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Peer-Review Record

Occurrence of Methicillin-Resistant Staphylococcus spp. on Brazilian Dairy Farms that Produce Unpasteurized Cheese

Reviewer 1: Anonymous
Reviewer 2: Anonymous
Received: 16 July 2020 / Revised: 26 August 2020 / Accepted: 4 September 2020 / Published: 8 December 2020

Round 1

Reviewer 1 Report

At first read, this paper appears to have interesting results and is well written. However, I feel that the detection of methicillin-resistant coagulase-negative staphylococcal species, which are found relatively readily in the environment, are commonly not multidrug-resistant in the same way as their coagulase-positive counterparts, and are less pathogenic in nature, has been over-emphasised in a parallel to MRSA.

The introduction discusses MRSA almost exclusively, and the discussion further draws parallels to the risk of MRSA in food production despite the finding of no MRSA isolates in this study. I think that the paper has scientific merit, but the introduction and discussion should reflect the lack of MRSA and not attempt to hide that with reference to other literature. Further in depth comments are added below. 


Line 25-30: This should discuss in more depth the difference between MRSA and MR-Coagulase-negative spp. Throughout 'MRS' and 'MRSA' appear to be used interchangeably however they are very specific terms and not the same. The single line of 'MRS strains in veterinary medicine' should be expanded to discuss the difference between MRSA in bovine/companion animal medicine and vet-specific MRSP and MRSS isolates. Some discussion of the much higher prevalence of MR-coagulase negative staphylococci (including in the environment) would be of benefit here, and then in the discussion, to aid interpretation of the study's results.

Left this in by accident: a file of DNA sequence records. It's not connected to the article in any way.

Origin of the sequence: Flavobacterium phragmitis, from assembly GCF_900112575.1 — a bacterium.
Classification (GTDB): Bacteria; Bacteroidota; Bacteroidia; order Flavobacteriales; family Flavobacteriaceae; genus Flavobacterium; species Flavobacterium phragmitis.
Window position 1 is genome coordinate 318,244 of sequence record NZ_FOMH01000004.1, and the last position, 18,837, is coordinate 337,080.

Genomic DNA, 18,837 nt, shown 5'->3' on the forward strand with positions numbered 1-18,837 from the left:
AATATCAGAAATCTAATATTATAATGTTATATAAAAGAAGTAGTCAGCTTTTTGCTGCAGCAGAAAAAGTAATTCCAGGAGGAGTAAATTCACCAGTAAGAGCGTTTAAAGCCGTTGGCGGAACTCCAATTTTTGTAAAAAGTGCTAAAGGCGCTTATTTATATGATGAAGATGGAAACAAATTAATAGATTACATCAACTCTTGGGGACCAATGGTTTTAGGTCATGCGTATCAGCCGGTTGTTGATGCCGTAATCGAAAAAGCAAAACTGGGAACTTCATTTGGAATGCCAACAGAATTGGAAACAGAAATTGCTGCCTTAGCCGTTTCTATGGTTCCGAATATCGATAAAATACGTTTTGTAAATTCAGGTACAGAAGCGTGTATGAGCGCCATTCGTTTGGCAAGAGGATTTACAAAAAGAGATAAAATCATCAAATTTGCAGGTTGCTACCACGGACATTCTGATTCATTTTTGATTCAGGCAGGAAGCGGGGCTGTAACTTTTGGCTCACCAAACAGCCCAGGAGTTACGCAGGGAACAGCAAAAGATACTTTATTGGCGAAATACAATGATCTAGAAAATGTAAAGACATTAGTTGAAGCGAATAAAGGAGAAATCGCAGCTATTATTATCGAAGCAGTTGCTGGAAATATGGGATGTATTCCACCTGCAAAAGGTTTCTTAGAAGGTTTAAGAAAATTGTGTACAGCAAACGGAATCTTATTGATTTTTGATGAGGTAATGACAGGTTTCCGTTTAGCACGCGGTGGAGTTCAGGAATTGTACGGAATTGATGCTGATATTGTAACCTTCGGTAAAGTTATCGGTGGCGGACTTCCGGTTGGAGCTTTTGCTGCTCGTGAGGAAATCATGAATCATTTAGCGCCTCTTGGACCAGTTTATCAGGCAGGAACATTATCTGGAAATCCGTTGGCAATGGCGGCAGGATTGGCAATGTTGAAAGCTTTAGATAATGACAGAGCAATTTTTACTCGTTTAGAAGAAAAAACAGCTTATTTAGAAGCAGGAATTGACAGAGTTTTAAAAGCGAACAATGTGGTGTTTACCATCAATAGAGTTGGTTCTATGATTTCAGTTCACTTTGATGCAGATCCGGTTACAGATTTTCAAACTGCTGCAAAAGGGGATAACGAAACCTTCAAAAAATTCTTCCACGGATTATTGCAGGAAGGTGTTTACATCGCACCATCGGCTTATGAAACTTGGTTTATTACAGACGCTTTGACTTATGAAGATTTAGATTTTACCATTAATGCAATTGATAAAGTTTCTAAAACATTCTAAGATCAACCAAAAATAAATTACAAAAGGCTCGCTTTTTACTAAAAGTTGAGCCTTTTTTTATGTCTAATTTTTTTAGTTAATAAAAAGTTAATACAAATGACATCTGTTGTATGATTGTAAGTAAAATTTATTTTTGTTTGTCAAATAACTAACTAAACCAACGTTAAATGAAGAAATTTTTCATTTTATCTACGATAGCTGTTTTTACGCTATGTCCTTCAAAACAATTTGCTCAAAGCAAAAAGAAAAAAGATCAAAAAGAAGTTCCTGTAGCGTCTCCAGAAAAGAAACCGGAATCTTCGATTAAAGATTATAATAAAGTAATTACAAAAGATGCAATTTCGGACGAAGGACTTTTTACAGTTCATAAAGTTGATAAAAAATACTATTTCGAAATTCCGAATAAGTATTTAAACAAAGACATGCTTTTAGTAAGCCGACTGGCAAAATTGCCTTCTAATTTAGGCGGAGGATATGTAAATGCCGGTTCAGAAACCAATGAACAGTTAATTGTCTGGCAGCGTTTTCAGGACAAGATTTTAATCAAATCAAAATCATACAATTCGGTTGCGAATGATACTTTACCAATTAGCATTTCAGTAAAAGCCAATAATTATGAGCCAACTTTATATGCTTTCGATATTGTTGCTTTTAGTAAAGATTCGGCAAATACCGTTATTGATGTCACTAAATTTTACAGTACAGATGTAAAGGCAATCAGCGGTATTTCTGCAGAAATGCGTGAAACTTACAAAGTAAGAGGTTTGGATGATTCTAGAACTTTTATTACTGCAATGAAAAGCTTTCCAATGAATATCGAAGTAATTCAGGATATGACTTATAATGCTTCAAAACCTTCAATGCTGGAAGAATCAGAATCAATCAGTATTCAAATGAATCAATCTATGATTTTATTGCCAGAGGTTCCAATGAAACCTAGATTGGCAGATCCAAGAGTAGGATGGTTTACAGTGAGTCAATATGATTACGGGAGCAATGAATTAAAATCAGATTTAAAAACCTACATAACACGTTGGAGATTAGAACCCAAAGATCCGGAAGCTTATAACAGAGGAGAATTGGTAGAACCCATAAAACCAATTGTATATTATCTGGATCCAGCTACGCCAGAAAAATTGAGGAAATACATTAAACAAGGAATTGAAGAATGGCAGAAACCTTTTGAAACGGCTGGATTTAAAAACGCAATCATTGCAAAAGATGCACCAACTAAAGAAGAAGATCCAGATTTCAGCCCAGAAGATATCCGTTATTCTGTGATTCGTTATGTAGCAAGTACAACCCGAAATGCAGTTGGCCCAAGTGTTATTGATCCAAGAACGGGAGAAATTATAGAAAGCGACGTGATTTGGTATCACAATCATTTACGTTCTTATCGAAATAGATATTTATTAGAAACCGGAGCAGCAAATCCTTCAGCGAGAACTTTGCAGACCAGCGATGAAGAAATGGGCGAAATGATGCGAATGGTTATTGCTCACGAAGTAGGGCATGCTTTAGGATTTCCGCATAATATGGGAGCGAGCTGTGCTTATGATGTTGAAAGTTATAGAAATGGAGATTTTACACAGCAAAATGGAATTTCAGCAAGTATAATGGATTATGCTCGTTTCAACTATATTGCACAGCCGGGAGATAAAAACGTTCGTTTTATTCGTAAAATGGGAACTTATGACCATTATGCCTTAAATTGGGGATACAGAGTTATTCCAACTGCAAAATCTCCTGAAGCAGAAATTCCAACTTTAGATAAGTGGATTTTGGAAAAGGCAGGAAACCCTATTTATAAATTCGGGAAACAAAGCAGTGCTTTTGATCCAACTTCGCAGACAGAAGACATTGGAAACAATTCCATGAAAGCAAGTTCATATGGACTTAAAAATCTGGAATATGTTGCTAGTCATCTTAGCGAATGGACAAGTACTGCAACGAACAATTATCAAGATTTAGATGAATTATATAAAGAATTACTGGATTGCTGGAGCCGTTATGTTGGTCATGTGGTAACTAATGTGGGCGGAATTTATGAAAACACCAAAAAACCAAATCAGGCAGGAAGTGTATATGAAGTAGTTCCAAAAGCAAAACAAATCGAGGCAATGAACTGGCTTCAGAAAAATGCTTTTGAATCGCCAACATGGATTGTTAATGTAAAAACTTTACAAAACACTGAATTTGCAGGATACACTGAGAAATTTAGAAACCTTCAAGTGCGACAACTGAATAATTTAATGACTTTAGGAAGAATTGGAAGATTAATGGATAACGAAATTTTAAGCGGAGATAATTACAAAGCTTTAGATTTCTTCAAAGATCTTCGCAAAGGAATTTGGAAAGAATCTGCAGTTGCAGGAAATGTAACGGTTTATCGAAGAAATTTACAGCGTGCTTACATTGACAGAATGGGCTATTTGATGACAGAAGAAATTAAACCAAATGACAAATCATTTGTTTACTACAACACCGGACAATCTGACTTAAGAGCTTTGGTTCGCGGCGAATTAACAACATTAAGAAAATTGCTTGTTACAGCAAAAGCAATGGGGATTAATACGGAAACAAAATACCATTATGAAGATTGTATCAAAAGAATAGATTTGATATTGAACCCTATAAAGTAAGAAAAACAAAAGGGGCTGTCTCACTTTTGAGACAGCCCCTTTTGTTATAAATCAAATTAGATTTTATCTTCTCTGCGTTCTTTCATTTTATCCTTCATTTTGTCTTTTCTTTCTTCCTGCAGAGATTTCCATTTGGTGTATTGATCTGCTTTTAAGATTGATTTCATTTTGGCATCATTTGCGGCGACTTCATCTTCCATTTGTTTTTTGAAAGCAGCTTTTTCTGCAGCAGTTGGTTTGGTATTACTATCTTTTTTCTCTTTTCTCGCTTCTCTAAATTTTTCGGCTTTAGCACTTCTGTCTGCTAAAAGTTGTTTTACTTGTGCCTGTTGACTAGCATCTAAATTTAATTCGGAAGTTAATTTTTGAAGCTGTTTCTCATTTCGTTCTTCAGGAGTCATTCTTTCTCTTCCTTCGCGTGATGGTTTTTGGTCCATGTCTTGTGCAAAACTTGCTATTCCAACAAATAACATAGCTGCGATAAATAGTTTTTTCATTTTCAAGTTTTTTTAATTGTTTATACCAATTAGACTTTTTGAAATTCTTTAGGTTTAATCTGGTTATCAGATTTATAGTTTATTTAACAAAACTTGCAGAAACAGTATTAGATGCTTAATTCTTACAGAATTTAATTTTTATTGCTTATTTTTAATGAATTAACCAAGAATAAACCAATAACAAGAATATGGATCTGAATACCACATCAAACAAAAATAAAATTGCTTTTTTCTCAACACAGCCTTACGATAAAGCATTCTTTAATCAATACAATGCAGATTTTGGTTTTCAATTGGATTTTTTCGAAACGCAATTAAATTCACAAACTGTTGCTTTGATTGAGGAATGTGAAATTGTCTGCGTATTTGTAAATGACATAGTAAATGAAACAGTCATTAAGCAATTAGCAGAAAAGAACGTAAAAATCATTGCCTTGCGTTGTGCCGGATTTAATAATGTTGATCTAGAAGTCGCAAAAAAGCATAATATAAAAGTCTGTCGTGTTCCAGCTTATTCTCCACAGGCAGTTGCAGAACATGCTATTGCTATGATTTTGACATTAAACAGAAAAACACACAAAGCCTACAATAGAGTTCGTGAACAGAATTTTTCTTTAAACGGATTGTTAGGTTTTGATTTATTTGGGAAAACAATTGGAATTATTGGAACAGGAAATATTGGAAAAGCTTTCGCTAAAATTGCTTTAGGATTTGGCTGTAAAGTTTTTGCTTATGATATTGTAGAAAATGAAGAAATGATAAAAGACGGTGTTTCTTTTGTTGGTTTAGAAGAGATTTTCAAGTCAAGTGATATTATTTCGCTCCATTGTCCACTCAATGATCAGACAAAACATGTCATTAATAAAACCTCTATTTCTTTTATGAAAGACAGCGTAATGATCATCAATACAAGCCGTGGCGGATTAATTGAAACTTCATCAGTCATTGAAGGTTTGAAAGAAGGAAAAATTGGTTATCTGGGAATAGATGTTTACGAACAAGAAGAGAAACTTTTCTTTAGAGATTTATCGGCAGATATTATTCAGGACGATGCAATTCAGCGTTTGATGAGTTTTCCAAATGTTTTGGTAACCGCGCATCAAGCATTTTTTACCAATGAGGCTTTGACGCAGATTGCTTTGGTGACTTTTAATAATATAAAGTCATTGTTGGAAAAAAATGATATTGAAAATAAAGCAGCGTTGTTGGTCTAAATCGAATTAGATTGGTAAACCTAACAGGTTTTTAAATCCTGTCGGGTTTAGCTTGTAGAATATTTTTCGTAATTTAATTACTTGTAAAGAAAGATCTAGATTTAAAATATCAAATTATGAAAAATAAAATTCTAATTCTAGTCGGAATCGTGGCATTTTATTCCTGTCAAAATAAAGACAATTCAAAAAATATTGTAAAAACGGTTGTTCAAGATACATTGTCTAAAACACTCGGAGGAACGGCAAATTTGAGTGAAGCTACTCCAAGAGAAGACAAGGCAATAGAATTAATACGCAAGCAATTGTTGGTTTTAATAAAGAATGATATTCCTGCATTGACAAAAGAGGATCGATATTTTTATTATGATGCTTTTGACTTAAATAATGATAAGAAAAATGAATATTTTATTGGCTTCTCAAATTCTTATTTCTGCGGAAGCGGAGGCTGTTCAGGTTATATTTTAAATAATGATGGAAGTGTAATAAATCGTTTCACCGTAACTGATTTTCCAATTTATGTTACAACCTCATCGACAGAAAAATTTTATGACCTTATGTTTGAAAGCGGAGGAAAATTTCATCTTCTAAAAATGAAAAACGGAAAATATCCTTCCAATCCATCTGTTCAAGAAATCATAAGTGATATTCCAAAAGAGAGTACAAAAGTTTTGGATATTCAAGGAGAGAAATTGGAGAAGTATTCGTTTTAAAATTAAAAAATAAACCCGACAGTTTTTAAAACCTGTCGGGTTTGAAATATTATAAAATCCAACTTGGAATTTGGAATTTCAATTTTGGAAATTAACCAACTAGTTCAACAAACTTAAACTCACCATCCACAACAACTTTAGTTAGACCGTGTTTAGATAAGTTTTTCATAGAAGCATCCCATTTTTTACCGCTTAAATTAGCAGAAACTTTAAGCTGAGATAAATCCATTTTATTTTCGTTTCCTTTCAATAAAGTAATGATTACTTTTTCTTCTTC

Line 33-35 - This sentence is not clear as to how farm workers are infected and then turned into sources of contagion (is this a reference to MRSA carriage status?)

Line 36 - MRS is used here when it should be MRSA.

Overall the introduction lacks information on why MRSA is a risk in the food chain (e.g. enterotoxins) and the role of other staphylococcal species in food-borne infections